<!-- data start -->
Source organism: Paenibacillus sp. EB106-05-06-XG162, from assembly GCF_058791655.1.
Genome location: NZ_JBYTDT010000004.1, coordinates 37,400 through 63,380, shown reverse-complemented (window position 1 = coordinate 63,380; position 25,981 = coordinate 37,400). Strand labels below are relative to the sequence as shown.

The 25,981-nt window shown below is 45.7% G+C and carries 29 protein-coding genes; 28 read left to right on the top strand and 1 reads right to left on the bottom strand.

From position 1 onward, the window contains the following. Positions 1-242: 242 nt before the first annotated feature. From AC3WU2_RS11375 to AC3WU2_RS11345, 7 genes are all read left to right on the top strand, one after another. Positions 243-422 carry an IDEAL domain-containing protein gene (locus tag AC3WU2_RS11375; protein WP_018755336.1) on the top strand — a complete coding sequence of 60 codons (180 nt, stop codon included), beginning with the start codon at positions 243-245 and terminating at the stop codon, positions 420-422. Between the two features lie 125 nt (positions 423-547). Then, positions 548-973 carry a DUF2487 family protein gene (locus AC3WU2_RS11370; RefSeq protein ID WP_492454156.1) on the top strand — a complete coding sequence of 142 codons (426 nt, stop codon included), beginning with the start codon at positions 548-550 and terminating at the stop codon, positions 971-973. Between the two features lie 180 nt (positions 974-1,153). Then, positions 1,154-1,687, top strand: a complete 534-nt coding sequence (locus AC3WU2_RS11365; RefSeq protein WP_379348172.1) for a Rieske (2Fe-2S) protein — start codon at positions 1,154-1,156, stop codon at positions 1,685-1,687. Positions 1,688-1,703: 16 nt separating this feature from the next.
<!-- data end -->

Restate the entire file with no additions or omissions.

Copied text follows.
Source organism: Paenibacillus sp. EB106-05-06-XG162, from assembly GCF_058791655.1.
Genome location: NZ_JBYTDT010000004.1, coordinates 37,400 through 63,380, shown reverse-complemented (window position 1 = coordinate 63,380; position 25,981 = coordinate 37,400). Strand labels below are relative to the sequence as shown.

The 25,981-nt window shown below is 45.7% G+C and carries 29 protein-coding genes; 28 read left to right on the top strand and 1 reads right to left on the bottom strand.

From position 1 onward, the window contains the following. Positions 1-242: 242 nt before the first annotated feature. From AC3WU2_RS11375 to AC3WU2_RS11345, 7 genes are all read left to right on the top strand, one after another. Positions 243-422 carry an IDEAL domain-containing protein gene (locus tag AC3WU2_RS11375; protein WP_018755336.1) on the top strand — a complete coding sequence of 60 codons (180 nt, stop codon included), beginning with the start codon at positions 243-245 and terminating at the stop codon, positions 420-422. Between the two features lie 125 nt (positions 423-547). Then, positions 548-973 carry a DUF2487 family protein gene (locus AC3WU2_RS11370; RefSeq protein ID WP_492454156.1) on the top strand — a complete coding sequence of 142 codons (426 nt, stop codon included), beginning with the start codon at positions 548-550 and terminating at the stop codon, positions 971-973. Between the two features lie 180 nt (positions 974-1,153). Then, positions 1,154-1,687, top strand: a complete 534-nt coding sequence (locus AC3WU2_RS11365; RefSeq protein WP_379348172.1) for a Rieske (2Fe-2S) protein — start codon at positions 1,154-1,156, stop codon at positions 1,685-1,687. Positions 1,688-1,703: 16 nt separating this feature from the next.